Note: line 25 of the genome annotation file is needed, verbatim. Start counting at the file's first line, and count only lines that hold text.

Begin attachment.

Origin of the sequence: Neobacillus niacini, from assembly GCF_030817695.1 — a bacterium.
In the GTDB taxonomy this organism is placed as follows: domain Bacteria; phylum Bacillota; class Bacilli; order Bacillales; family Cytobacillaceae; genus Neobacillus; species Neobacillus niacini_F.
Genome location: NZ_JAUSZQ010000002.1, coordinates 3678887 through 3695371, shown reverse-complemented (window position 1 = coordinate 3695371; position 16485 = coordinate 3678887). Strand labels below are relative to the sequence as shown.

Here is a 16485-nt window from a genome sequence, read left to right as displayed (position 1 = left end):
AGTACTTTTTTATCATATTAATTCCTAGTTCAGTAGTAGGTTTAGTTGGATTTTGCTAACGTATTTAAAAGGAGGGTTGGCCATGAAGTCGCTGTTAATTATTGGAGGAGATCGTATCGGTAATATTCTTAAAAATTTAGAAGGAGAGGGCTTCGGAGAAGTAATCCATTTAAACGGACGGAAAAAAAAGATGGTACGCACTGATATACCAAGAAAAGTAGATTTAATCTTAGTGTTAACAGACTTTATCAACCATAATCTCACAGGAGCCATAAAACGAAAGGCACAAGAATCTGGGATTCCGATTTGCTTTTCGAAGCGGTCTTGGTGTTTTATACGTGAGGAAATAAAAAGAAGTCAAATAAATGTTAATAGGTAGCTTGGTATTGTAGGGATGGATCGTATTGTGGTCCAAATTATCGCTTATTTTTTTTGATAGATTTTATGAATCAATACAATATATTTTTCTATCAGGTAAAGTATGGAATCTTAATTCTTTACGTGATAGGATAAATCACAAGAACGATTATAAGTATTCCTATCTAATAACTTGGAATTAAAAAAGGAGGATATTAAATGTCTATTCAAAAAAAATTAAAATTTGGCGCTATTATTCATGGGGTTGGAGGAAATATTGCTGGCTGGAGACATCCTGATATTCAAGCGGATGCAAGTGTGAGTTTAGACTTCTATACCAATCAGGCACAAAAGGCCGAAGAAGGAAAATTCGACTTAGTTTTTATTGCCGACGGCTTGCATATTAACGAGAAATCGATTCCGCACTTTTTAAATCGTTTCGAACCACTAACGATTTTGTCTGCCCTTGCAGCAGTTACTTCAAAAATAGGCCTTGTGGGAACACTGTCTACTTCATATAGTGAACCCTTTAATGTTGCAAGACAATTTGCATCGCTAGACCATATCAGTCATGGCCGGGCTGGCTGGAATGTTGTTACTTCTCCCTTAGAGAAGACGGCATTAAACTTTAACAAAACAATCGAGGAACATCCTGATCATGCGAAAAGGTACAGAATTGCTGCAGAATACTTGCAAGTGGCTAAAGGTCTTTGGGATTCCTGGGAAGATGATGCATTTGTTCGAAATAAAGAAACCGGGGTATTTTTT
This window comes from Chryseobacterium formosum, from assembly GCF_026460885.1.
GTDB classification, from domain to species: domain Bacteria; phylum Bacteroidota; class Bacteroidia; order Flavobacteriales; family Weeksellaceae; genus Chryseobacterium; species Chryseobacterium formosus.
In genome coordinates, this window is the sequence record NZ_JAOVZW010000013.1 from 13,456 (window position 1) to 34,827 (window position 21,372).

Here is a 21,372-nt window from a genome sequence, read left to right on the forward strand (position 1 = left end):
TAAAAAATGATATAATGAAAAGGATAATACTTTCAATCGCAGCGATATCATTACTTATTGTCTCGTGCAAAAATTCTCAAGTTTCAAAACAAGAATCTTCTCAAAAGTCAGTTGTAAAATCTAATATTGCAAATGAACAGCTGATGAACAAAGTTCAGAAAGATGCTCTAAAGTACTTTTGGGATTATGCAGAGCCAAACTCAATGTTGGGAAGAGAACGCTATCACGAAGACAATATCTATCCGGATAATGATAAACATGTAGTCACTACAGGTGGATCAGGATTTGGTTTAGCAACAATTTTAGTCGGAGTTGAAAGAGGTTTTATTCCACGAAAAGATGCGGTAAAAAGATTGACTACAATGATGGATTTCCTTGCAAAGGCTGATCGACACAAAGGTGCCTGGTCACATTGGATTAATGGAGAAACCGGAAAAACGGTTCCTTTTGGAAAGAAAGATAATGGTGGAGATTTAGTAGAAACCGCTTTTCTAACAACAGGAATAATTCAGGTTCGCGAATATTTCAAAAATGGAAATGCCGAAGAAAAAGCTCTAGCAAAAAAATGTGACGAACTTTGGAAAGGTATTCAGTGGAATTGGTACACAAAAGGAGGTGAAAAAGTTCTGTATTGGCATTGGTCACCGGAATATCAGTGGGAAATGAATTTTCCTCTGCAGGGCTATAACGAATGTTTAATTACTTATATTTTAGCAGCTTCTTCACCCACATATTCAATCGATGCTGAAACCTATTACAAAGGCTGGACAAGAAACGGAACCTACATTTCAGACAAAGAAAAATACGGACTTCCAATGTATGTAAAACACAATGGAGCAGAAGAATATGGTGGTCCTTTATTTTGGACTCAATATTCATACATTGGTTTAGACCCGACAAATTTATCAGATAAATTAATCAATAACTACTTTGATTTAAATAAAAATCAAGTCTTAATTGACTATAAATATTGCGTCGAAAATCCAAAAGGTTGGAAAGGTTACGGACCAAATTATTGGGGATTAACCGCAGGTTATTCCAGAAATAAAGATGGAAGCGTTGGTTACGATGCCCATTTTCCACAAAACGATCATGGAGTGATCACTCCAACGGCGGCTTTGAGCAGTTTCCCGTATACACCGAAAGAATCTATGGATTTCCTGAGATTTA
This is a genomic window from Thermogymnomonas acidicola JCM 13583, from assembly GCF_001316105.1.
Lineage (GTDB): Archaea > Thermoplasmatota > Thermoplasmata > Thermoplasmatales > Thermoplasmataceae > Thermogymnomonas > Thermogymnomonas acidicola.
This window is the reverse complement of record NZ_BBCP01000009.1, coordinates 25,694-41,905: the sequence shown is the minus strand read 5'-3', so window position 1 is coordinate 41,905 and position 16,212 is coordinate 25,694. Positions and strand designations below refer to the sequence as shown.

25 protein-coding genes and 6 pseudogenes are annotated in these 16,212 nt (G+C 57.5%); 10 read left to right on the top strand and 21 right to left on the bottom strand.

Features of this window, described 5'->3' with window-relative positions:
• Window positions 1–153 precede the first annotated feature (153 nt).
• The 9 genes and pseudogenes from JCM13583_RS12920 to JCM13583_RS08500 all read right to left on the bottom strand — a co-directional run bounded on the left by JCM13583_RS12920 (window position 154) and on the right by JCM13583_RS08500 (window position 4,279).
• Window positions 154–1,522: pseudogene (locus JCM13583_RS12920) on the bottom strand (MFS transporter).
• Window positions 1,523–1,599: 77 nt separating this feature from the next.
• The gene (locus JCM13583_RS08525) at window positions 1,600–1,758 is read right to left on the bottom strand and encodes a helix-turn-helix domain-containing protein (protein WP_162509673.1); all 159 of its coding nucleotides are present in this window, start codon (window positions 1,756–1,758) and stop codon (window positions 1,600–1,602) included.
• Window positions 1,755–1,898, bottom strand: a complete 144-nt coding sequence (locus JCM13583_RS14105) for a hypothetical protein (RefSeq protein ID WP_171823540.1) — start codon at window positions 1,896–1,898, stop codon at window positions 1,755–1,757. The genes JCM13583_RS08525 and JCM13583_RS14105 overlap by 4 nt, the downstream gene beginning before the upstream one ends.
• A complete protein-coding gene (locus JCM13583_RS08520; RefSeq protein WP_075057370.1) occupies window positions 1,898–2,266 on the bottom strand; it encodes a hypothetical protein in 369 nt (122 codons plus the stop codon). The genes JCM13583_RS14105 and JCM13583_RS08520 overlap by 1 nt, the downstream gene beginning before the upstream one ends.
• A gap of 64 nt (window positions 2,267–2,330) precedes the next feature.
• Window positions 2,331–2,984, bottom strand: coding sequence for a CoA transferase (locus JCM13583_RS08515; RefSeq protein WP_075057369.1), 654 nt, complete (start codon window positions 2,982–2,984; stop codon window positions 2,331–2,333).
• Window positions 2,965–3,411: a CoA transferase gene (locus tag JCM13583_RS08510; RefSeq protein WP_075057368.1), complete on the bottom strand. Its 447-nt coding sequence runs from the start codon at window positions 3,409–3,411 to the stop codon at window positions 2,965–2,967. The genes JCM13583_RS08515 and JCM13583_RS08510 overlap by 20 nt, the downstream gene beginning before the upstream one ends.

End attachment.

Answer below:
• Window positions 2,965–3,411: a CoA transferase gene (locus tag JCM13583_RS08510; RefSeq protein WP_075057368.1), complete on the bottom strand. Its 447-nt coding sequence runs from the start codon at window positions 3,409–3,411 to the stop codon at window positions 2,965–2,967. The genes JCM13583_RS08515 and JCM13583_RS08510 overlap by 20 nt, the downstream gene beginning before the upstream one ends.